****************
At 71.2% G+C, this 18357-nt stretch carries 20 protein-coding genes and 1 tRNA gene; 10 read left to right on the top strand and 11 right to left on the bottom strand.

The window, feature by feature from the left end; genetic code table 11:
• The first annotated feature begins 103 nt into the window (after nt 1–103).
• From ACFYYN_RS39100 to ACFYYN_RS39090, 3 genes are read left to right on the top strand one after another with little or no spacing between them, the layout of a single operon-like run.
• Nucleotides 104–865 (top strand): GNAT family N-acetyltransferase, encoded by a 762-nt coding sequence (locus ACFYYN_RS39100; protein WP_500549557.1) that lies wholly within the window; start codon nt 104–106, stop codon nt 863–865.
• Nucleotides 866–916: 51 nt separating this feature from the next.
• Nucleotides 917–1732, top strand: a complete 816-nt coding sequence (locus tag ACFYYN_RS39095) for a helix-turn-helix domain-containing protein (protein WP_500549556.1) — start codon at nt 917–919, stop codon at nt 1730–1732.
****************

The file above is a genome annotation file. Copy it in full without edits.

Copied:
At 71.2% G+C, this 18357-nt stretch carries 20 protein-coding genes and 1 tRNA gene; 10 read left to right on the top strand and 11 right to left on the bottom strand.

The window, feature by feature from the left end; genetic code table 11:
• The first annotated feature begins 103 nt into the window (after nt 1–103).
• From ACFYYN_RS39100 to ACFYYN_RS39090, 3 genes are read left to right on the top strand one after another with little or no spacing between them, the layout of a single operon-like run.
• Nucleotides 104–865 (top strand): GNAT family N-acetyltransferase, encoded by a 762-nt coding sequence (locus ACFYYN_RS39100; protein WP_500549557.1) that lies wholly within the window; start codon nt 104–106, stop codon nt 863–865.
• Nucleotides 866–916: 51 nt separating this feature from the next.
• Nucleotides 917–1732, top strand: a complete 816-nt coding sequence (locus tag ACFYYN_RS39095) for a helix-turn-helix domain-containing protein (protein WP_500549556.1) — start codon at nt 917–919, stop codon at nt 1730–1732.